MIT model explains how the brain can learn novel tasks while still remembering what it has already learned.
MIT's Technology and Policy Program celebrated 30 years of educating scientists and engineers about policy earlier this month with a symposium that featured remarks by Jessica Stern, author of "Terror in the Name of God: Why Religious Militants Kill."
A 1988 alumna of the program, Stern suggested that the fact that many terrorist leaders appear to be technologically sophisticated points out a weakness in engineering education.
"Many engineers do not receive the humanistic training that helps them deal with the ambiguity of difficult, complex questions. We need to get engineers to think about equations that don't balance and how to be comfortable with them," said Stern, a senior fellow at Harvard University's Kennedy School of Government.
Stern was part of an alumni panel featured during a half-day symposium titled "Leadership for 2050: Technology, Policy and Education," held June 8 to celebrate the 30th anniversary of the Technology and Policy Program (TPP).
Created in 1976 under founding director Richard de Neufville, professor of engineering systems and civil and environmental engineering, TPP educates engineers and scientists to be leaders at the interface of technology and policy. More than 900 alumni hold master's and doctoral degrees from the program.
"TPP is making significant contributions in areas such as climate change, energy and security. This event is a wonderful opportunity to celebrate the entire TPP community, look back at our past and plan for the future," said TPP Director Dava Newman, TPP '89 and professor of aeronautics and astronautics and engineering systems.
Stern said that TPP was a special educational experience for her as an engineer. "The assignments often made me feel extremely uncomfortable, like the time I was told to come up with the dollar value of a human life," she said. "As an educator, I now believe that making students feel uncomfortable is often the best way to teach them."
Stern's fellow panelists were TPP alumni Nicholas Mabey and Bryan Moser.
Mabey, TPP '93 and founder and director of E3G, a not-for-profit organization that specializes in helping coalitions create a more sustainable world, talked about the fundamental changes needed to address the energy crisis. "Without reformed institutions to drive the transition to sustainable development, we can rely only on politicians. This is not optimal," he said.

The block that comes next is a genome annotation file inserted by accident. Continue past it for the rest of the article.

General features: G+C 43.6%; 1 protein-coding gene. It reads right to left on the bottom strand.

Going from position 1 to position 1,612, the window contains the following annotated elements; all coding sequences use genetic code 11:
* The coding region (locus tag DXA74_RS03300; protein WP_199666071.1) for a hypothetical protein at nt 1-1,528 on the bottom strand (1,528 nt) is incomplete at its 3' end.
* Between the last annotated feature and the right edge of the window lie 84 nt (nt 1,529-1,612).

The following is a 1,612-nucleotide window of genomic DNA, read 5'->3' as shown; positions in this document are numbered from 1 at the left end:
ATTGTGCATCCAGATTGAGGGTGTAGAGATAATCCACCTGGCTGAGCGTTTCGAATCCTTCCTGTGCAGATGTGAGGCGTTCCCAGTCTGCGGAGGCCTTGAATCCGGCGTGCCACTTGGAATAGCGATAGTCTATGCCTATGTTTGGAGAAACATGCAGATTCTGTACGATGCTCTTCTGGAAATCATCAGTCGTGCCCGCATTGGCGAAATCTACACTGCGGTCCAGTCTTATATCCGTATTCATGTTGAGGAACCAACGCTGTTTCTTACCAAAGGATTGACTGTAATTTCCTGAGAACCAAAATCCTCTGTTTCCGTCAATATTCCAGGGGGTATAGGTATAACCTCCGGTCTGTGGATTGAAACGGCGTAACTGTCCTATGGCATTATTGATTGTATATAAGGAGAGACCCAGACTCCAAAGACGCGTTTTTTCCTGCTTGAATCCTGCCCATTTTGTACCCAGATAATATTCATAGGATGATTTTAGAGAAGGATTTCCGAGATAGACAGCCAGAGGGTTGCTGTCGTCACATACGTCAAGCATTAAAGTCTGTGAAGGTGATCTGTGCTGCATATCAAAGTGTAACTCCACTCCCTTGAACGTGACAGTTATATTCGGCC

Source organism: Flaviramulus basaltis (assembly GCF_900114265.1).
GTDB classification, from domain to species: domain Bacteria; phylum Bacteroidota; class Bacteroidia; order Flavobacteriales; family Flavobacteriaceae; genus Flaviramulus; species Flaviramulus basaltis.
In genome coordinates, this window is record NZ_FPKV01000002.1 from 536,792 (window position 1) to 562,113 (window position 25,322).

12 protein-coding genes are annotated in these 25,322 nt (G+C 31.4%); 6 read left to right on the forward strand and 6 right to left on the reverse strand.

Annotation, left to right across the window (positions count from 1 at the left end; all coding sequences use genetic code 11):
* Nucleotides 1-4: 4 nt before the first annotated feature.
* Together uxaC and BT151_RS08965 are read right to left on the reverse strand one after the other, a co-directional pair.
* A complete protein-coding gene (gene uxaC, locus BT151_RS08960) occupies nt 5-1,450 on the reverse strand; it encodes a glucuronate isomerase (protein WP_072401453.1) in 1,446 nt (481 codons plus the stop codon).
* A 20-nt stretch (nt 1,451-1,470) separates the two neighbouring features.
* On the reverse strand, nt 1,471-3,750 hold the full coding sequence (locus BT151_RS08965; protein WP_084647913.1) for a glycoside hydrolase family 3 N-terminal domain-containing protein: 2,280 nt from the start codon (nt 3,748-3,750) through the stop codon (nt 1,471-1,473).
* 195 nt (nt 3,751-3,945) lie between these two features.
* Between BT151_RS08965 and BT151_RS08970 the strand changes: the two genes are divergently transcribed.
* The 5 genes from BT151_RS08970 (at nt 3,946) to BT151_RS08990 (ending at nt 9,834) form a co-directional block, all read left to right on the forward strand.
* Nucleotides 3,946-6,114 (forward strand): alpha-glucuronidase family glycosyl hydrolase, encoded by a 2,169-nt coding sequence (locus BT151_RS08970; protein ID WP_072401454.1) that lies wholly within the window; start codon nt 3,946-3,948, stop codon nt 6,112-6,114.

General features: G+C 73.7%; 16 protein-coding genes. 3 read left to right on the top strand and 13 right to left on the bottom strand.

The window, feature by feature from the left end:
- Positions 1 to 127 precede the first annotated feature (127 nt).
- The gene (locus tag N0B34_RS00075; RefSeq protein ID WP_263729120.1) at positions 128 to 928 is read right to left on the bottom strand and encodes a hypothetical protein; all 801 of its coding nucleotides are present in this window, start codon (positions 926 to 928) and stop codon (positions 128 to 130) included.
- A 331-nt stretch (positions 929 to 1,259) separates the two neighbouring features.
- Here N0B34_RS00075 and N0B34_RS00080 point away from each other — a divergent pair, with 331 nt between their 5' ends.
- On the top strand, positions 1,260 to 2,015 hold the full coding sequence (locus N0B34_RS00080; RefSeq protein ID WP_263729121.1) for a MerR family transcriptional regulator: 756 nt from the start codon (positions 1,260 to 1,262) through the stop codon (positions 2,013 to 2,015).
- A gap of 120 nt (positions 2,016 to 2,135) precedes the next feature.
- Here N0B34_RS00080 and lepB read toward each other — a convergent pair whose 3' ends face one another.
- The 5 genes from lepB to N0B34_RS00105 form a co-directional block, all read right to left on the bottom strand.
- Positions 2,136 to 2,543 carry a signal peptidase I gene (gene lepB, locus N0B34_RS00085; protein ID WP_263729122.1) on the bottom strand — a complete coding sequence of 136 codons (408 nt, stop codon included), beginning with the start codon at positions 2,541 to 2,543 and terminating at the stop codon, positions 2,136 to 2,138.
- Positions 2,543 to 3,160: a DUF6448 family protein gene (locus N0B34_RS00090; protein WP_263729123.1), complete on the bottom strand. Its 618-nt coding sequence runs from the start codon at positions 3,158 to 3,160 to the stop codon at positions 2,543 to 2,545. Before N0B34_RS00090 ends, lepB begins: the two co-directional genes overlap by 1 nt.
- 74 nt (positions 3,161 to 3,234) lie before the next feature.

Moser, TPP '89 and president and CEO of Global Project Design, reflected on the major changes in business over the past 100 years. He noted that standardization and process control became the norm, and complexity, uncertainty and adaptive behavior were avoided.
"Now, due to the need for more complex products, often produced by and for global teams, and impacted by rapidly evolving technologies, there is an emerging world view that complexity, uncertainty and adaptive behavior are fundamental to business success," he said. "Coordinating these elements with the traditional methods is needed."
De Neufville joined Institute Professors Sheila Widnall and Joel Moses and Carnegie Mellon University's Granger Morgan on the afternoon's second panel to discuss education for leadership in engineering.
Moses pointed out MIT's role as a leader in the evolution of engineering education over the past century -- noting most recently the creation of the Engineering Systems Division, of which TPP is a part.
TPP's 30th anniversary was celebrated over the course of the spring semester. In addition to the June 8 symposium, there was a lecture series on current and future Internet policy issues, and a June 9 gala dinner featuring TPP alumnus and NASA astronaut Michael Massimino as the keynote speaker.